'If you had your wish . . . '

March 22, 1996|By Clarence Page

WASHINGTON -- A public argument I recently had with author Dinesh D'Souza has left a lingering question in my mind.

It started when a Washington bookstore invited me to stage a dialogue with the guest of my choice. I chose Mr. D'Souza, a young conservative with the American Enterprise Institute. He published a famous book last year that says racism is not a big deal anymore (''The End of Racism''). I just published a book that says it is (''Showing My Color'').

I invited him to a ''showdown of ideas.'' Since Mr. D'Souza loves to argue almost as much as I do, he accepted.

Then the fun began. For almost an hour, I pelted him with barbs, questions and critiques. Then, before turning to our audience for questions, I asked him if he had any questions he wanted to ask me.

Just one, he said: ''If you could have one wish, which would you wish for: An immediate end to black out-of-wedlock births or an immediate end to racism?''

Tricky, I thought. For a moment, my mind wandered into a dreamy place where such wishes could come true.

I imagined an America without racism.

I imagined an America without Rodney King or Reginald Denny ''incidents.''

I imagined black ''ghettoes'' evaporating as poor blacks were enabled, at last, to integrate into working-class and middle-class neighborhoods the way most poor whites (who vastly outnumber poor blacks in America) do now, according to census maps of where the poor live.

I imagined white America extending as much concern to poor black children as they would extend to poor white children if they had to live in similar conditions.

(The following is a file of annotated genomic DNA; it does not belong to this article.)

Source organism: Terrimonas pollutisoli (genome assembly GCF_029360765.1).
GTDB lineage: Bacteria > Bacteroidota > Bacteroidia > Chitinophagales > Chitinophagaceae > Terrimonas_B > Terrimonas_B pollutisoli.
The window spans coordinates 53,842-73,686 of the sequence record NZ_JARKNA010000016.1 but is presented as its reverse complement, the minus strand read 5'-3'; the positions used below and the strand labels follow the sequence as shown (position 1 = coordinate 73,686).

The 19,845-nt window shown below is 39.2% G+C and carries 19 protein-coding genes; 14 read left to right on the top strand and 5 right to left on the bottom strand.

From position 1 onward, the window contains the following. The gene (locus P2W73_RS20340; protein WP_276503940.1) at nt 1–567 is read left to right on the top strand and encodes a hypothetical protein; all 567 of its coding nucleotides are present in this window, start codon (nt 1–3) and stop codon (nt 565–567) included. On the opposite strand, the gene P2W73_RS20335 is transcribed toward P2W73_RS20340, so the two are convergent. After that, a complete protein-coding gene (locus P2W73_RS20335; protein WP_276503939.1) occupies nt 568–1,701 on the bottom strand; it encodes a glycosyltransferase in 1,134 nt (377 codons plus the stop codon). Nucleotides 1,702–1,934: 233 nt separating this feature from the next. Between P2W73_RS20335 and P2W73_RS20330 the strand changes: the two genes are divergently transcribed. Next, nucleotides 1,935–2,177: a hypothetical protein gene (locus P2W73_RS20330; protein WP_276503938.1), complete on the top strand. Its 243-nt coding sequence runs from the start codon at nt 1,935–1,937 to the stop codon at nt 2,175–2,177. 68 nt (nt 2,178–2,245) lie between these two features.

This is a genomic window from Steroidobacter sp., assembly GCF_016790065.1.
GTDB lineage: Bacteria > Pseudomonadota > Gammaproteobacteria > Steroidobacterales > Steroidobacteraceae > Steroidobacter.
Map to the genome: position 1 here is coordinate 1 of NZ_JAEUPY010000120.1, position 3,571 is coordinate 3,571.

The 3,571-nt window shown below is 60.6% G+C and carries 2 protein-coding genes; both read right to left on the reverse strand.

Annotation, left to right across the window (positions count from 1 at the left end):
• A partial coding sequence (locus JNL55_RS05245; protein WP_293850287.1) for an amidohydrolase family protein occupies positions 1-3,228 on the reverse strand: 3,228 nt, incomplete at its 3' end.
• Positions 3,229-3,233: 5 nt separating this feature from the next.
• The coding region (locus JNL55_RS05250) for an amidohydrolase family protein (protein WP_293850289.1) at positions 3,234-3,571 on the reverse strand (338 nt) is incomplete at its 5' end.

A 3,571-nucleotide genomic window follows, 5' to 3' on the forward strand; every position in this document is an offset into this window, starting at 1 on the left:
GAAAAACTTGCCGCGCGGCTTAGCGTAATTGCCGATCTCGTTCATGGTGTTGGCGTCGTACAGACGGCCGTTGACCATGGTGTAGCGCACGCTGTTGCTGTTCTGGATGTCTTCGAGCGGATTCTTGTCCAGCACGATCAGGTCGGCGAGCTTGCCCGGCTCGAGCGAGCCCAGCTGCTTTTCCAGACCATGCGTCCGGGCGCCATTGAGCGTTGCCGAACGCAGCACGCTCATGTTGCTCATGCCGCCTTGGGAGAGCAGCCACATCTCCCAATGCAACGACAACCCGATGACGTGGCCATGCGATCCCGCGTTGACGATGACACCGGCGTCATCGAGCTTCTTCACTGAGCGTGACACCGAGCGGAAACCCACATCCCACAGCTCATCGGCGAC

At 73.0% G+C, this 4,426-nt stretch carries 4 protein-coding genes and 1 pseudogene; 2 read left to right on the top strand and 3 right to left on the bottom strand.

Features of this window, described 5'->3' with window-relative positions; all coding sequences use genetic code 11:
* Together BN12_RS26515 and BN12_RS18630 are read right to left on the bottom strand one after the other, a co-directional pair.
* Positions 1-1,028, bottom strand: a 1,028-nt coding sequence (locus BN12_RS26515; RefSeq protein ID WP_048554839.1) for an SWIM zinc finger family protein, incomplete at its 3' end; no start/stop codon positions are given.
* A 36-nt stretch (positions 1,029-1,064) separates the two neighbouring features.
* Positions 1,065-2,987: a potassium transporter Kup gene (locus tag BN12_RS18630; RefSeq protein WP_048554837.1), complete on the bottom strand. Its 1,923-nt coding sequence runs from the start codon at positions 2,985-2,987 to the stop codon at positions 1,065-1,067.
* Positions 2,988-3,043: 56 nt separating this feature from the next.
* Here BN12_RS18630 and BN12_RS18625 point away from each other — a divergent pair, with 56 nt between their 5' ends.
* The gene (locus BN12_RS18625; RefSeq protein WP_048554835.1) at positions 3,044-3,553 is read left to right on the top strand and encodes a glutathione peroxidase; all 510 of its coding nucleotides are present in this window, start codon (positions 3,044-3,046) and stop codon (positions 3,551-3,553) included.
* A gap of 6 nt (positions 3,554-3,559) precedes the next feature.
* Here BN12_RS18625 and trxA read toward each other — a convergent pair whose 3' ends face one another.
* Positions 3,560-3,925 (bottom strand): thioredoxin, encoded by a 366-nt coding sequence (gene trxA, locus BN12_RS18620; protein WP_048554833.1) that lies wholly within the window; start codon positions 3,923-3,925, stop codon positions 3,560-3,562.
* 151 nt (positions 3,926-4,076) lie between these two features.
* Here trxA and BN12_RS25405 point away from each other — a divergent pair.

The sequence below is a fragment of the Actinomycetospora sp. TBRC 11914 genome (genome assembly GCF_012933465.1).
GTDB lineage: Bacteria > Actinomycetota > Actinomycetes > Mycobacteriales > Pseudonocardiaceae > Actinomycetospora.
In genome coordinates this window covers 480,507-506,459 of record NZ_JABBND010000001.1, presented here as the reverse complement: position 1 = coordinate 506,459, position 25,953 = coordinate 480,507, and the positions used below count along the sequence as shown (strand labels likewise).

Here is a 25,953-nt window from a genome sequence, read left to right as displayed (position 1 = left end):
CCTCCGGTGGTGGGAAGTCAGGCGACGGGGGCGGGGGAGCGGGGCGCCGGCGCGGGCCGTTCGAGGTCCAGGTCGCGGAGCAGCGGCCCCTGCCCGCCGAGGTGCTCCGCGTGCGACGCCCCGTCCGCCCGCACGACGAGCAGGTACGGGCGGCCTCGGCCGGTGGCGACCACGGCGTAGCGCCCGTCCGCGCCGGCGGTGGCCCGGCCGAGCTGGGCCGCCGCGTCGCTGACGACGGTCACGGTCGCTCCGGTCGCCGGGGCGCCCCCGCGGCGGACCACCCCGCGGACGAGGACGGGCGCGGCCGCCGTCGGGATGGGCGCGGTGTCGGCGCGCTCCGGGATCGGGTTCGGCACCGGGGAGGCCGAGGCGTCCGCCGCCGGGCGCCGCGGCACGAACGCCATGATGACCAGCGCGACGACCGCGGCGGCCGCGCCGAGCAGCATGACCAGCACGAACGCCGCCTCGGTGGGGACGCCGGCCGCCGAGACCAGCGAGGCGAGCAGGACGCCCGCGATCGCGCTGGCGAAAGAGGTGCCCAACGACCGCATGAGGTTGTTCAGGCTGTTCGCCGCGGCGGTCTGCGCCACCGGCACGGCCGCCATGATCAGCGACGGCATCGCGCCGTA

I imagined employers, taxi drivers and bank lending officers having to look at other factors besides skin color to judge how dependable, criminal or hard-working we are.

I imagined Los Angeles Police Detective Mark Fuhrman having to find more ''probable cause'' than black skin as a reason to stop a man driving a fancy car.

I imagined an America with major political parties that welcomed black participation, instead of having one party that seems sometimes to be embarrassed to have so many of us and another party that seems delighted not to have very many of us.

I imagined that, with color gone, the human elements of America's problems would emerge with a new, heart-warming clarity.

''Their'' problems would become ''our'' problems and we all would get about the business of solving them, rather than wasting time placing blame and claiming innocence.

Hope could replace hate. Blacks would no longer feel the need for special protection and whites no longer would feel particularly put-upon.

''The beauty of diversity''

Integration would, as Martin Luther King Jr., once said, no longer be seen as a problem, ''but as an opportunity to participate in the beauty of diversity.''

Ah, yes, dreams are made of such.

But, of course, as glorious as that new racism-free day might seem, there also would be a price. Freedom is a burden, the writer-philosopher Franz Kafka wrote. Stripped of our victim status, we would be forced to prove ourselves on our own merits. We, too, would have to work to improve neighborhoods, mentor youths and support important community institutions.

It would take some adjustment to stop feeling sorry for ourselves about racism, but it is an adjustment we could make.

It would be a small price to pay, compared to the burden of fighting a war on two fronts, against despair ''at home'' and against racism abroad. The burden would be lightened even more, if we no longer felt we were fighting the battle alone.

Mr. D'Souza's question illustrated the difference between his viewpoint and mine and, with that, the differences between the way most white and black Americans view the world. Blacks don't think whites worry enough about racism and whites don't think blacks worry enough about pulling themselves up by their own bootstraps.

So, after what seemed a long time in my mind, but was actually only an instant, I responded to Mr. D'Souza that I thought his question offered a false choice. Why choose one or the other virtue? Why not have both? Why not?

He persisted. It was a question of priorities, he said. It is time for blacks to decide other problems are more important than racism.

Ah, but racism is still important enough. Besides, since when do we Americans limit ourselves to working on one problem at a time? To persist in that path only invites more finger-pointing, blame-placing and innocence-claiming. That might sell books, but it doesn't solve problems.

Clarence Page is a syndicated columnist.

Pub Date: 3/22/96

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